Innovations have been causing a lot of disruptions in the markets in the last few years. The biggest global banks have finally made up their minds, and instead of waiting for the newest ideas to disrupt the markets once again, they joined the race. This of course means heavy investments into the segment. J.P. Morgan is actually an example of the new policies, as they invested $11 billion into technologies.
There is also an increasing number of banks that decide to outsource the big share of their works and responsibilities. This is a great relationship for both sides, as banks do not have to develop the whole infrastructure needed, and the ‘smaller’ companies have big and influential partners. One of the examples of such a company is Fusion Risk Management.
What’s important in the process, is the implementation of ‘operational resilience’. Although this may sound like a made-up and empty concept from the post-2008 era, it is actually a crucial element of planning the business’ trajectory.
According to the Bank of England, it is a firm’s ability to absorb the shocks, adapt to them, and keep on going undisturbed. This is a set of planning techniques that go beyond damage control and recovery, but rather include preparing for different scenarios and being able to deliver services no matter what the environment is.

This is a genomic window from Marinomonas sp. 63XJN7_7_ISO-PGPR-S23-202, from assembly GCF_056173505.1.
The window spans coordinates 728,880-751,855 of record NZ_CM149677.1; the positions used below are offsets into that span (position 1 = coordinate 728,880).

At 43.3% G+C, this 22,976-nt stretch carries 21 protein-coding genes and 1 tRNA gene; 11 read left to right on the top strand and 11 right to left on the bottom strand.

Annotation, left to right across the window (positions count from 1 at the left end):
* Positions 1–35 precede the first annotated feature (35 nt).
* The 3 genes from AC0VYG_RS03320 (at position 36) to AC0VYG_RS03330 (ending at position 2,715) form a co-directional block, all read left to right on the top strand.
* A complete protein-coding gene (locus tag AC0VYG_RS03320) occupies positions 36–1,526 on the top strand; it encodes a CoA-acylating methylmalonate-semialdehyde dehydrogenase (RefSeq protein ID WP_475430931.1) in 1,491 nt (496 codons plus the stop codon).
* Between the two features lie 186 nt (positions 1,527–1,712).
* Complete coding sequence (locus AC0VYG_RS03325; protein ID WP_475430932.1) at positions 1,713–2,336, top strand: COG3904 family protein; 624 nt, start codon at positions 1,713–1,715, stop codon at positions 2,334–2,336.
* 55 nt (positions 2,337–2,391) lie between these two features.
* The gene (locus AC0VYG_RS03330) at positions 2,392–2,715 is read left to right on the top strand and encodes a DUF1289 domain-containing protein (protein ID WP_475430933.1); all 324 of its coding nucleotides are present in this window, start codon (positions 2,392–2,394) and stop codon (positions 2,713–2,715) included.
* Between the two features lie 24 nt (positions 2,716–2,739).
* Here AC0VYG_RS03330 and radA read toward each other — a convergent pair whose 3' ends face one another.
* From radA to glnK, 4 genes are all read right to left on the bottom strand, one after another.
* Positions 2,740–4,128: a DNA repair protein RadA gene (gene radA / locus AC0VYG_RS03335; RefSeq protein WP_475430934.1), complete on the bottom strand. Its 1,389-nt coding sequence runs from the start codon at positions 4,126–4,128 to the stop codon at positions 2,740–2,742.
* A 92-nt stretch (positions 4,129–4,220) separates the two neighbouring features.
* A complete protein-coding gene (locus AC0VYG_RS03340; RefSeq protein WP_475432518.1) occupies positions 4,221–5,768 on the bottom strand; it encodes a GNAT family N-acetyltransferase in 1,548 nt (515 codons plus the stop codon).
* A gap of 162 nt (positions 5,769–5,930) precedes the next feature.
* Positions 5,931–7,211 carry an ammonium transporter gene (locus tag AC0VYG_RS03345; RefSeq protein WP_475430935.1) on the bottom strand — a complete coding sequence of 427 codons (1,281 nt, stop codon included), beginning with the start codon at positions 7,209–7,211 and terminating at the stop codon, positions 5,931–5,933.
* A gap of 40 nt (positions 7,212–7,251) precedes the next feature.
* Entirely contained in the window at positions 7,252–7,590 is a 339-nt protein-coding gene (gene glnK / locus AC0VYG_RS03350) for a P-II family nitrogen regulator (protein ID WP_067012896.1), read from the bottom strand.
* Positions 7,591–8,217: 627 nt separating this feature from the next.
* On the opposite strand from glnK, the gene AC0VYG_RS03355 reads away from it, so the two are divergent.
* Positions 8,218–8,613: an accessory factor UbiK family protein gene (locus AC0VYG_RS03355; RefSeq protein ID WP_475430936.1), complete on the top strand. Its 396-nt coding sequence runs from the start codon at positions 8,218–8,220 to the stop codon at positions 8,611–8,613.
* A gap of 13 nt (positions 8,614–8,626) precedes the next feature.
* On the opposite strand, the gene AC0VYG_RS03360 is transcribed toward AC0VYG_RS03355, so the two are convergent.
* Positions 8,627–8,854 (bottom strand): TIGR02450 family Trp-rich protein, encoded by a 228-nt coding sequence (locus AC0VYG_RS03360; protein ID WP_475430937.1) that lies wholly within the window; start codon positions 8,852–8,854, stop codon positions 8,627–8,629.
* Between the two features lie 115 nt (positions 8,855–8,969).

The financial system, when left unchecked, could in fact keep on developing, but also in ways that would leave it shock-vulnerable. Public authorities have a role in establishing baseline resilience levels. Whenever shocks occur, they should not disrupt the whole financial system. And here comes the technology that brings solutions to a lot of that matters - that is what the banks are investing in.
To find a brilliant Disruption Banking piece written by Benjamin Jenei on this matter, where the author analyses different solutions, feel free to use the following link: https://disruptionbanking.com/2021/04/19/why-are-banks-spending-so-much-on-tech/.